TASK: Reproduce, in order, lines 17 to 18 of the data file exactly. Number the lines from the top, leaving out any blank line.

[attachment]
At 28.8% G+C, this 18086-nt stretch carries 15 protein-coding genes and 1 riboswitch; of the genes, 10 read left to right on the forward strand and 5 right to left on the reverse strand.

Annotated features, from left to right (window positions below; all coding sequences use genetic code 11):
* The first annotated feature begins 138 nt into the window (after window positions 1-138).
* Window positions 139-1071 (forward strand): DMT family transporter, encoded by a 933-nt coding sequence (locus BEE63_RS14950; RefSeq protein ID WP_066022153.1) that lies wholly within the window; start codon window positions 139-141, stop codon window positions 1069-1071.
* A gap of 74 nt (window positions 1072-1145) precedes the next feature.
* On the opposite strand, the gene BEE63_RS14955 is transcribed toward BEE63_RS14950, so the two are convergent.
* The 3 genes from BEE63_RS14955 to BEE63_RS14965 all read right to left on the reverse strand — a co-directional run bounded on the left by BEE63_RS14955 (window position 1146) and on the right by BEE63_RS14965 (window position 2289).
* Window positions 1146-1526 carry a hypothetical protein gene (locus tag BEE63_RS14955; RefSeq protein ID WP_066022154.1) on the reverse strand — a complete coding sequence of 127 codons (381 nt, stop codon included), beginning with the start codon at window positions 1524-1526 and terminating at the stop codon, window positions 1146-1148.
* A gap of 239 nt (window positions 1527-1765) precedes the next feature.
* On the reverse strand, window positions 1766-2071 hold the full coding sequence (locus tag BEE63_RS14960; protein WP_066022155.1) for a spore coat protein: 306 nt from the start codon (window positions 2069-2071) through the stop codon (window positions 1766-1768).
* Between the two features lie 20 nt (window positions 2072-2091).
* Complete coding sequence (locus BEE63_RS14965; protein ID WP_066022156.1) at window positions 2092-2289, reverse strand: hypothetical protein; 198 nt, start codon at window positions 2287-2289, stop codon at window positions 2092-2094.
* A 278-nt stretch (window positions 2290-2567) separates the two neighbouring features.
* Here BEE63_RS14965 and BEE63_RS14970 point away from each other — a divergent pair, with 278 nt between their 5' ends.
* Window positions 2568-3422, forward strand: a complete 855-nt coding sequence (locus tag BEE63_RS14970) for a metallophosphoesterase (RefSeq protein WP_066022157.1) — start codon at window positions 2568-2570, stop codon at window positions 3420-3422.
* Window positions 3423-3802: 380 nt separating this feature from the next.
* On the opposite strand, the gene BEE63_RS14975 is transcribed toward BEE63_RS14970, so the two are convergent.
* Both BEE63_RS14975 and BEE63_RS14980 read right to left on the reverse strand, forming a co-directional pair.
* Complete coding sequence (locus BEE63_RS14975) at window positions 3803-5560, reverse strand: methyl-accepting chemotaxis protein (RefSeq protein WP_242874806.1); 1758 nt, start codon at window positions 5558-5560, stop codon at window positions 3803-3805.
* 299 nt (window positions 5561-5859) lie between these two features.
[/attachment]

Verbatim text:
* On the opposite strand, the gene BEE63_RS14975 is transcribed toward BEE63_RS14970, so the two are convergent.
* Both BEE63_RS14975 and BEE63_RS14980 read right to left on the reverse strand, forming a co-directional pair.